Tag Archives: Synthesizer

Gorillaz Are On Fire

18 Jun

Image result for the gorillaz fire flies

After a six-year gap between its last two albums (Humanz was released last year), Gorillaz is on the heels of The Now Now, the band’s sixth studio album, which will be released on June 29. Why such a quick turnaround? Well, for all intents and purposes, it seems like Damon Albarn, Blur frontman and Gorillaz lead, feels like he is getting old, and he might as well release as much as he can without waiting another seven years like the last album gap. Seems reasonable enough.

What is not aging is the music. Gorillaz is one of those rare bands that continues findings itself on the cutting edge of music. “Fire Flies,” one of the tracks off the new album, is no exception.

My favorite Gorillaz track in a while, “Fire Flies” takes on a Demon Days feel with its sultry darkness, fit with heavy bass, dreamy synth, and excellent vocal. The persistent rhythm is produced with classic Gorillaz flair, a euphonious concoction of melody. It’s just a tremendous track, continued proof that Gorillaz will keep popping out excellent tunes for as long as they decide to proceed as a group.

DAMEDAS Is All You Need Today

13 May


With the eccentric musical flair of Grizzly Bear and a penchant for 60s pop psychedelia, DAMEDAS is about ready to take the Los Angeles scene by storm. Founded in 2007 by musician Felipe Damedas, DAMEDAS has just recently expanded to include a full group of musicians…and words. The transformation from instrumental to lyric-laden psych/pop was not a difficult for the foursome.

What is perhaps most striking about DAMEDAS is its clear appreciation for the roots of rock n’ roll. The art (above) is reminiscent of the Beatles, and, class-style portraits aside, the music bears a neat resemblance to Beatles-style psychedelia – infectiously effervescent, heavily melodic, and elusively organized. Let me explain:

“All I Need is All I Have” is a tight single by DAMEDAS. The music is crowded with drenched harmonies, twangy guitar, and spondaic percussion. The instrumentation combines a wall of sound approach with portions of sincere quiet. Although I already made this comparison, I can best describe the music as a mix between old and new psych/pop. While the synth fits in with newer Indie Psych/Pop, the sing-song swooning melody is much like late 60s psych/pop. Excellent track!

You can download the single for free at DAMEDAS’ Bandcamp. Check out more about the band: Website, Twitter and Facebook


The Wall of Boolfight

17 Dec

Boolfight - Album cover (cover art by Klara Domröse)We are crossing the Atlantic Ocean today to become acquainted with Boolfight, a French Indie-rock outfit that successfully blends beat-driven synthesizers with Killers-like rhythms and melodies. The band released their new album, Feral, in November, and the inventive spread of tunes benefits from a collaboration with Nicolas Fromageau, who many of you M83 fans might know as the musician that created the band’s first two albums with frontman Anthony Gonzalez. After leaving M83, Fromageau founded his current heavy-electronic group, Team Ghost, which will release its second album next year. Adding Fromageau’s proclivity for an effective electronic sound helps elevate Boolfight’s music in the new release, but Boolfight provides a far tamer sound than heavy shoegaze electronica.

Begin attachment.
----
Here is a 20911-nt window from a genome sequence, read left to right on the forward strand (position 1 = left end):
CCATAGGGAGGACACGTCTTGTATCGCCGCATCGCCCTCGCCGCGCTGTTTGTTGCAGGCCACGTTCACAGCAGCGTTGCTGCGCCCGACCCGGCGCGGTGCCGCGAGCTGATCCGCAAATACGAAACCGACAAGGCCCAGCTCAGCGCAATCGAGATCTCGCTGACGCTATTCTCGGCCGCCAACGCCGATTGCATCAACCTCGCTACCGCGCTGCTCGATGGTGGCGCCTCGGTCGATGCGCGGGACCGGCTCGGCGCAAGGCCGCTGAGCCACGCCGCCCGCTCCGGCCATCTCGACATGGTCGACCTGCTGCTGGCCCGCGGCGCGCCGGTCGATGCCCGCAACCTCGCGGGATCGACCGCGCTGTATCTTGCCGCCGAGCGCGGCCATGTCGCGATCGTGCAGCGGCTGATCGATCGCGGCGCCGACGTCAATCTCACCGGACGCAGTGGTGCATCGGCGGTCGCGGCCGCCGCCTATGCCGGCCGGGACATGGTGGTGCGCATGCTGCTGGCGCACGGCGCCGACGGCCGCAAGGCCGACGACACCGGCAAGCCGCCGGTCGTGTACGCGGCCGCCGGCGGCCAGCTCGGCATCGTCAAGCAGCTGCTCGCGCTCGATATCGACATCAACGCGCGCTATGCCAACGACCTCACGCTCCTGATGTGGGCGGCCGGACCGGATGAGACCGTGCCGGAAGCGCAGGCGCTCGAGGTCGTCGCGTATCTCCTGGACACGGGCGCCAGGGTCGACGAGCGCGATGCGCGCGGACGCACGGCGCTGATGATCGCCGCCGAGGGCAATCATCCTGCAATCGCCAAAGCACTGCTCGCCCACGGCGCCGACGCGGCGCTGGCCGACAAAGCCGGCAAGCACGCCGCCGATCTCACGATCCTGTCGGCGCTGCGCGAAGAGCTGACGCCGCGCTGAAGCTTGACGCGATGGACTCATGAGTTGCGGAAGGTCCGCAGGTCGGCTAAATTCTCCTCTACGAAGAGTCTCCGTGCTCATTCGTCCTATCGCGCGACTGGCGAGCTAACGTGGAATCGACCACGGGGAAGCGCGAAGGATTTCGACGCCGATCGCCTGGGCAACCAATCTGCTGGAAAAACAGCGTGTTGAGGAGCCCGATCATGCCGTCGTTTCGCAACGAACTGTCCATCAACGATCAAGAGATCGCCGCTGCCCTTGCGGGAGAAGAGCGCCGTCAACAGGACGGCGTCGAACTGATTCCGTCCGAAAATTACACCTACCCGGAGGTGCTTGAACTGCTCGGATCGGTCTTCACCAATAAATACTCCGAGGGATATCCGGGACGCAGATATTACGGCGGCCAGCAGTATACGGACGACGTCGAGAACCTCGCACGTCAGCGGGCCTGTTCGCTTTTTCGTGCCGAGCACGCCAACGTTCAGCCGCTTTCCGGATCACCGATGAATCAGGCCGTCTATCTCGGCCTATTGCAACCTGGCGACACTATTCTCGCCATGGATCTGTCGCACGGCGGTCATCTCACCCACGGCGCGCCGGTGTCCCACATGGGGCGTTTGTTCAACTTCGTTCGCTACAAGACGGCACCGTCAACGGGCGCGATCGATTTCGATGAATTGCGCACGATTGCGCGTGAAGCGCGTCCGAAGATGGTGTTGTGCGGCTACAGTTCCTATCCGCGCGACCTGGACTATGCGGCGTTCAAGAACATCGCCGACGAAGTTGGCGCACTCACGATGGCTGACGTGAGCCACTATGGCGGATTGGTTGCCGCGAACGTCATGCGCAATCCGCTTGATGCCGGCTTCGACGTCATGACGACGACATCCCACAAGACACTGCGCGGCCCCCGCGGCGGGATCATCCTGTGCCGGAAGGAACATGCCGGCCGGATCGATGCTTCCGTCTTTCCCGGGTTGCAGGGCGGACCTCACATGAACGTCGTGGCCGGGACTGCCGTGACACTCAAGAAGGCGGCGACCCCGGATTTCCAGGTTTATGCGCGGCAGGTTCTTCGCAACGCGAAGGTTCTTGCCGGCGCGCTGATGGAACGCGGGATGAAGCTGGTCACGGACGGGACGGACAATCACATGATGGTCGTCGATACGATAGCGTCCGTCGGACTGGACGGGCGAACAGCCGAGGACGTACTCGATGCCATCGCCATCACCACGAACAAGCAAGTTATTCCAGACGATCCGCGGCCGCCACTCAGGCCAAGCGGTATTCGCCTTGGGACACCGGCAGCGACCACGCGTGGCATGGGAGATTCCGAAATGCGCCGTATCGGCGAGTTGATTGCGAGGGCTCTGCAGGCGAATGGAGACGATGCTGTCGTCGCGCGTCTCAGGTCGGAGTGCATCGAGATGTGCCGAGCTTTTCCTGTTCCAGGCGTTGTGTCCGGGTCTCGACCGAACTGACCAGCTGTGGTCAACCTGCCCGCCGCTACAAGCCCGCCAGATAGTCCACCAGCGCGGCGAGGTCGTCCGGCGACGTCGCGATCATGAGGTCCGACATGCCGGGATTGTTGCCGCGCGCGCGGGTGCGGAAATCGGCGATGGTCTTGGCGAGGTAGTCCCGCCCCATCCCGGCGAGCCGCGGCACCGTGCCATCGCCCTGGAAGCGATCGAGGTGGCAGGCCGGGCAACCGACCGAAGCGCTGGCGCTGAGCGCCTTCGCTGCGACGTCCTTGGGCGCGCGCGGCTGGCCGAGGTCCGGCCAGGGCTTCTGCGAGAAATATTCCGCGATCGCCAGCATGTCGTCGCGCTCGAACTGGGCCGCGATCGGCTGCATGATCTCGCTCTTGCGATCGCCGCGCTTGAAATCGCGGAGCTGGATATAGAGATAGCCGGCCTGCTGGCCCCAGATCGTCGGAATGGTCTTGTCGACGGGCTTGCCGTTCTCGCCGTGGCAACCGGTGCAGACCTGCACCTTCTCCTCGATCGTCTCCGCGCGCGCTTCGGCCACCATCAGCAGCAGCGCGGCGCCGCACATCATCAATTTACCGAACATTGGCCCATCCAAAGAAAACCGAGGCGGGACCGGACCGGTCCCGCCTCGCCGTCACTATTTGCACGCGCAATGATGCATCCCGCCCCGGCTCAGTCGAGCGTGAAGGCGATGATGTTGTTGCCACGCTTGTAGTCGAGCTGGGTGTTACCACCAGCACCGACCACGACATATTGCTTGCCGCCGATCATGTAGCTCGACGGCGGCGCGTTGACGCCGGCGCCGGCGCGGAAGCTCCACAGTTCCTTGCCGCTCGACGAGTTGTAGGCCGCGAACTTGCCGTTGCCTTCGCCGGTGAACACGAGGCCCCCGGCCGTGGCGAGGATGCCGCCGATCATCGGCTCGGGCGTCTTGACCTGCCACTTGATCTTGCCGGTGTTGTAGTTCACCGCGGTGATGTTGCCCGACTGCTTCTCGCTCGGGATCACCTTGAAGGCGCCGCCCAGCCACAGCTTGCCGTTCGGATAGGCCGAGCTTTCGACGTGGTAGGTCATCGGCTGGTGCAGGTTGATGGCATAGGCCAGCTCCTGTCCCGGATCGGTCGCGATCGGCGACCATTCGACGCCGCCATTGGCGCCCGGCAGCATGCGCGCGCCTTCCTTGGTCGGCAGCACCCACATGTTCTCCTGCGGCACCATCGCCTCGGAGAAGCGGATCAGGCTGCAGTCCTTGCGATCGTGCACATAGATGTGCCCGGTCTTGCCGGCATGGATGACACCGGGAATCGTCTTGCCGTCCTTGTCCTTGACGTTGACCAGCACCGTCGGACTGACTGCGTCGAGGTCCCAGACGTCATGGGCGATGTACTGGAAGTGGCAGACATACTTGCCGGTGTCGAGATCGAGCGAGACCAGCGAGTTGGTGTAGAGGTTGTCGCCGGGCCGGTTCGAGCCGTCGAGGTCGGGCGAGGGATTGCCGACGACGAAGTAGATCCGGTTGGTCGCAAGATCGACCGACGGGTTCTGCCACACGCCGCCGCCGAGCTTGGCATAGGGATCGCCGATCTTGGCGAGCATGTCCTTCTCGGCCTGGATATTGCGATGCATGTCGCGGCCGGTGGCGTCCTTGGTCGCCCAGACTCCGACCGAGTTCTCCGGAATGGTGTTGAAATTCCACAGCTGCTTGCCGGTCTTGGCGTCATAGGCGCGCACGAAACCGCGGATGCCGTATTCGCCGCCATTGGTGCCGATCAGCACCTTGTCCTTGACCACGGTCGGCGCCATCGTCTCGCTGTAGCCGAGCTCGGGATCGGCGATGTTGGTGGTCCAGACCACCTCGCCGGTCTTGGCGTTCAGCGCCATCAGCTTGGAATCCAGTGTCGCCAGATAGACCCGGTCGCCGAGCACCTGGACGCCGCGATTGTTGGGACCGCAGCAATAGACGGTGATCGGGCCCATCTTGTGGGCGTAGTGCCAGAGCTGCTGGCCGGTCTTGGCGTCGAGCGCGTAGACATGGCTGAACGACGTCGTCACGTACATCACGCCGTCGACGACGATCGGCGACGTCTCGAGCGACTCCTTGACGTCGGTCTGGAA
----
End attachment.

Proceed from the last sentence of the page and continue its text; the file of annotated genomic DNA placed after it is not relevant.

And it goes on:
“Deluxe” has a simple 80’s feel to the opening of the piece. It’s refreshing. This is one of Boolfight’s greatest attributes. The music is not cumbersome. It is electronic easy listening. The melody is clearly defined and refreshing. The vocals, too, are clean – reminding me of a subdued Brandon Flowers. The end employs a wall-of-sound technique, but the music remains composed. At no point does it fly off the handle. There is almost a subtlety to it, and I am a fan.

“Majesty” starts similarly. The buzzy synthesizer at the song’s inception reminds me a bit of M83. Enter in some percussion and concurrent synth and the song transforms into Keane on electronic steroids – an elegant combination of pop melody and synthesizers. “Majesty” is my favorite track, and I believe that it, if introduced to the American public, it could go far. I mentioned the Killers and M83 in this post, and Boolfight molds these influences into a graceful track.

Check out the rest of Boolfight’s album

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